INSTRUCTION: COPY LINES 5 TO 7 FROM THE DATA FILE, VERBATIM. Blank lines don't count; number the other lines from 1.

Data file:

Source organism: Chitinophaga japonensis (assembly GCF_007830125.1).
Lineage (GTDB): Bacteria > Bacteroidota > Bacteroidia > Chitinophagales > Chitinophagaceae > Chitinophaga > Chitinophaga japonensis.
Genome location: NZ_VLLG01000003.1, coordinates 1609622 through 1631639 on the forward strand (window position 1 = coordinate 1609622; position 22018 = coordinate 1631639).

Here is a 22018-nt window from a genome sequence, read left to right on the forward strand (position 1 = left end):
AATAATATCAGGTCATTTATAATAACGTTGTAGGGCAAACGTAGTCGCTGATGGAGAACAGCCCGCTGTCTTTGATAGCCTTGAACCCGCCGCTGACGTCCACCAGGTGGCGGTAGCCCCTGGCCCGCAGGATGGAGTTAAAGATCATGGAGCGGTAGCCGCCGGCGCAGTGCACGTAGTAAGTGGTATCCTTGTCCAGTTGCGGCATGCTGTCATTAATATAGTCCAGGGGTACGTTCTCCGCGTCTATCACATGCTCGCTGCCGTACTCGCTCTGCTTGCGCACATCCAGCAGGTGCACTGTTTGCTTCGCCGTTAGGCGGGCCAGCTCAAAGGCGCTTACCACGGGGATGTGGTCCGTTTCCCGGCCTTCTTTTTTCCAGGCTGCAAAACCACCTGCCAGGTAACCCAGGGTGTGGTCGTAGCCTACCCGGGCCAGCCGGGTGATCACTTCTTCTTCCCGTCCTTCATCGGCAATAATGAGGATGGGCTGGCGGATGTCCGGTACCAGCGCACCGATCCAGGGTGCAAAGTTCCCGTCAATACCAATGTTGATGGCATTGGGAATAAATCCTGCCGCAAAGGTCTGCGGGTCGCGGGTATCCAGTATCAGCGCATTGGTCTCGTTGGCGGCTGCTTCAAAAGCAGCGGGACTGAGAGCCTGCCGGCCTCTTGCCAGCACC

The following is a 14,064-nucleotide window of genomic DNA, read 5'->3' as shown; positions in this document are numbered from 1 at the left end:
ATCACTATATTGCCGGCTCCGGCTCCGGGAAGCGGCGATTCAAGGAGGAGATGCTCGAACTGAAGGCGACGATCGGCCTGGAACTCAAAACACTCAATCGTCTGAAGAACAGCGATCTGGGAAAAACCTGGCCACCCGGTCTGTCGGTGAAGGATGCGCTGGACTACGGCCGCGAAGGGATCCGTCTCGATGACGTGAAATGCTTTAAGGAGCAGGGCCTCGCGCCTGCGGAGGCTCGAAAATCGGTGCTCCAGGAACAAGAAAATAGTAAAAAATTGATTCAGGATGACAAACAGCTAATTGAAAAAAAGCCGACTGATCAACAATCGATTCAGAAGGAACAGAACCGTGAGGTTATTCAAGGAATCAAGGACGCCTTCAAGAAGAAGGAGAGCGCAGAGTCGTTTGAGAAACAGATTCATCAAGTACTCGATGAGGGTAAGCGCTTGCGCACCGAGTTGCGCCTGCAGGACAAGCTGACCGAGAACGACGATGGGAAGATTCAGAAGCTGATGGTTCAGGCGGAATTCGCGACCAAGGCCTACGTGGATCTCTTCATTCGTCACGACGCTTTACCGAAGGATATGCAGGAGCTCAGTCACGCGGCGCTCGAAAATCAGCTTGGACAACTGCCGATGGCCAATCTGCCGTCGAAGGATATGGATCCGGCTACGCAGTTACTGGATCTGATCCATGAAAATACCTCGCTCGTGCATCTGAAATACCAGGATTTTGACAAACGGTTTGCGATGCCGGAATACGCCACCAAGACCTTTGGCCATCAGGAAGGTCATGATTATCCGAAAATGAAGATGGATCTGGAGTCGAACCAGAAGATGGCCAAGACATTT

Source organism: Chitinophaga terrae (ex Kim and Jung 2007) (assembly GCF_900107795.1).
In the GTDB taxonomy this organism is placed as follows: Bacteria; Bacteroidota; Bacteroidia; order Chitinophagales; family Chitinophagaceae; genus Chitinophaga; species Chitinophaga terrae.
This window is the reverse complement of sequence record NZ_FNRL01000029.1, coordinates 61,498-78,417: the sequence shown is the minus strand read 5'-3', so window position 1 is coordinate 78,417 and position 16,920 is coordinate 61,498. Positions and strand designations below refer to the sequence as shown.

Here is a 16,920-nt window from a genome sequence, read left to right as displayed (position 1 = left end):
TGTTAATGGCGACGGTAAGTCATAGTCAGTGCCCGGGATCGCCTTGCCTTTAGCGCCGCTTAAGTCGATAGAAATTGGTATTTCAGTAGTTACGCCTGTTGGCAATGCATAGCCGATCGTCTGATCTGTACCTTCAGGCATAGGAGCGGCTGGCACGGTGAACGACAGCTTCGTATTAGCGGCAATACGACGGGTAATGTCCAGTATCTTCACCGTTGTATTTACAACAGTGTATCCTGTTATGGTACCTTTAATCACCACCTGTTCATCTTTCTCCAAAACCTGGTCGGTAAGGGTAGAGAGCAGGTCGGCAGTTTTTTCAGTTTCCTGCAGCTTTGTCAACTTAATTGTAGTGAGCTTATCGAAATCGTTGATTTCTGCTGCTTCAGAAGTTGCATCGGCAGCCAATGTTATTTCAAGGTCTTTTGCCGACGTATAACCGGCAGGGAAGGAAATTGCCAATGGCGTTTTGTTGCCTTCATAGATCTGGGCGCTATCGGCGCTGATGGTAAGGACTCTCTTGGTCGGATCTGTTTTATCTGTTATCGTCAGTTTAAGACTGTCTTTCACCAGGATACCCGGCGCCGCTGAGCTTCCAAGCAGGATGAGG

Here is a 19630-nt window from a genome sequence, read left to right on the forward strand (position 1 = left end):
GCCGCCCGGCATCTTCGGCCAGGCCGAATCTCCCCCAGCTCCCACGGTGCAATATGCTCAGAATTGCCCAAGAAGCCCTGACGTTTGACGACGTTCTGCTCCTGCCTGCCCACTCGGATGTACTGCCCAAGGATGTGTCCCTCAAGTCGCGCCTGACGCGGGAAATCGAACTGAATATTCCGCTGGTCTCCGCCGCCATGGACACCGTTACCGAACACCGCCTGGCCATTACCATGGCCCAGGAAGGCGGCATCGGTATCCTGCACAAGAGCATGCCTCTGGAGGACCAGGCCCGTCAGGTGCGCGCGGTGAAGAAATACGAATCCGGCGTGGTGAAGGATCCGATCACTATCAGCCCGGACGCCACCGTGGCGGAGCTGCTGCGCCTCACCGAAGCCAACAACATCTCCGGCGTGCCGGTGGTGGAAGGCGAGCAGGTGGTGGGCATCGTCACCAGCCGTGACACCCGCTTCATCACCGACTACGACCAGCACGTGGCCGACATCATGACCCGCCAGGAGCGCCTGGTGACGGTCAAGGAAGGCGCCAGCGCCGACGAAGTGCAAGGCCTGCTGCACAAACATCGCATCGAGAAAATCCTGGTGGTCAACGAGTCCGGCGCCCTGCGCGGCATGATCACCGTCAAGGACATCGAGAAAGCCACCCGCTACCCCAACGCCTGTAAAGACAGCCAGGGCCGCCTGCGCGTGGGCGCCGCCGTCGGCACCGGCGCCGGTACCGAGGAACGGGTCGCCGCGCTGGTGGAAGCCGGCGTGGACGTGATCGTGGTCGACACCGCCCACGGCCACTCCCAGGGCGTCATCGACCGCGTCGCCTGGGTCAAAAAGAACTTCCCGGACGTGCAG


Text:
AATAATATCAGGTCATTTATAATAACGTTGTAGGGCAAACGTAGTCGCTGATGGAGAACAGCCCGCTGTCTTTGATAGCCTTGAACCCGCCGCTGACGTCCACCAGGTGGCGGTAGCCCCTGGCCCGCAGGATGGAGTTAAAGATCATGGAGCGGTAGCCGCCGGCGCAGTGCACGTAGTAAGTGGTATCCTTGTCCAGTTGCGGCATGCTGTCATTAATATAGTCCAGGGGTACGTTCTCCGCGTCTATCACATGCTCGCTGCCGTACTCGCTCTGCTTGCGCACATCCAGCAGGTGCACTGTTTGCTTCGCCGTTAGGCGGGCCAGCTCAAAGGCGCTTACCACGGGGATGTGGTCCGTTTCCCGGCCTTCTTTTTTCCAGGCTGCAAAACCACCTGCCAGGTAACCCAGGGTGTGGTCGTAGCCTACCCGGGCCAGCCGGGTGATCACTTCTTCTTCCCGTCCTTCATCGGCAATAATGAGGATGGGCTGGCGGATGTCCGGTACCAGCGCACCGATCCAGGGTGCAAAGTTCCCGTCAATACCAATGTTGATGGCATTGGGAATAAATCCTGCCGCAAAGGTCTGCGGGTCGCGGGTATCCAGTATCAGCGCATTGGTCTCGTTGGCGGCTGCTTCAAAAGCAGCGGGACTGAGAGCCTGCCGGCCTCTTGCCAGCACC

The following is a 14,064-nucleotide window of genomic DNA, read 5'->3' as shown; positions in this document are numbered from 1 at the left end:
ATCACTATATTGCCGGCTCCGGCTCCGGGAAGCGGCGATTCAAGGAGGAGATGCTCGAACTGAAGGCGACGATCGGCCTGGAACTCAAAACACTCAATCGTCTGAAGAACAGCGATCTGGGAAAAACCTGGCCACCCGGTCTGTCGGTGAAGGATGCGCTGGACTACGGCCGCGAAGGGATCCGTCTCGATGACGTGAAATGCTTTAAGGAGCAGGGCCTCGCGCCTGCGGAGGCTCGAAAATCGGTGCTCCAGGAACAAGAAAATAGTAAAAAATTGATTCAGGATGACAAACAGCTAATTGAAAAAAAGCCGACTGATCAACAATCGATTCAGAAGGAACAGAACCGTGAGGTTATTCAAGGAATCAAGGACGCCTTCAAGAAGAAGGAGAGCGCAGAGTCGTTTGAGAAACAGATTCATCAAGTACTCGATGAGGGTAAGCGCTTGCGCACCGAGTTGCGCCTGCAGGACAAGCTGACCGAGAACGACGATGGGAAGATTCAGAAGCTGATGGTTCAGGCGGAATTCGCGACCAAGGCCTACGTGGATCTCTTCATTCGTCACGACGCTTTACCGAAGGATATGCAGGAGCTCAGTCACGCGGCGCTCGAAAATCAGCTTGGACAACTGCCGATGGCCAATCTGCCGTCGAAGGATATGGATCCGGCTACGCAGTTACTGGATCTGATCCATGAAAATACCTCGCTCGTGCATCTGAAATACCAGGATTTTGACAAACGGTTTGCGATGCCGGAATACGCCACCAAGACCTTTGGCCATCAGGAAGGTCATGATTATCCGAAAATGAAGATGGATCTGGAGTCGAACCAGAAGATGGCCAAGACATTT